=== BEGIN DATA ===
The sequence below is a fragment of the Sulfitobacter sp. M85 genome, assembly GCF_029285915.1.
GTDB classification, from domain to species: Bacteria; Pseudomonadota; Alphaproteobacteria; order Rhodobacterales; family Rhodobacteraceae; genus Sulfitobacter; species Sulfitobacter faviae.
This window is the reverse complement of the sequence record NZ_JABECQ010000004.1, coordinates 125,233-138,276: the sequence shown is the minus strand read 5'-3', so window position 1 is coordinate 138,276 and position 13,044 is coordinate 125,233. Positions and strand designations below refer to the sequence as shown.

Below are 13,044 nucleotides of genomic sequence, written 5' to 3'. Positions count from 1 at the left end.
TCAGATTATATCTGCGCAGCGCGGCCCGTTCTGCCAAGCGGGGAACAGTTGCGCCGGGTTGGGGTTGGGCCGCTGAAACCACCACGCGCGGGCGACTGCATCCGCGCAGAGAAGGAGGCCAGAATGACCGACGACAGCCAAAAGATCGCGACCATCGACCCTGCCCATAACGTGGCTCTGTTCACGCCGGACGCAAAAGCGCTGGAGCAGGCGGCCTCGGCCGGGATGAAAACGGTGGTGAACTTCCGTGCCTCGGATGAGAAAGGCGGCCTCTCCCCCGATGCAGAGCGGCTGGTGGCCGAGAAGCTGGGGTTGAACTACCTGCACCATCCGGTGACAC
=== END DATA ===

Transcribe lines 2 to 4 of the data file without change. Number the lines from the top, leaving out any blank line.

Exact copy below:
GTDB classification, from domain to species: Bacteria; Pseudomonadota; Alphaproteobacteria; order Rhodobacterales; family Rhodobacteraceae; genus Sulfitobacter; species Sulfitobacter faviae.
This window is the reverse complement of the sequence record NZ_JABECQ010000004.1, coordinates 125,233-138,276: the sequence shown is the minus strand read 5'-3', so window position 1 is coordinate 138,276 and position 13,044 is coordinate 125,233. Positions and strand designations below refer to the sequence as shown.

Below are 13,044 nucleotides of genomic sequence, written 5' to 3'. Positions count from 1 at the left end.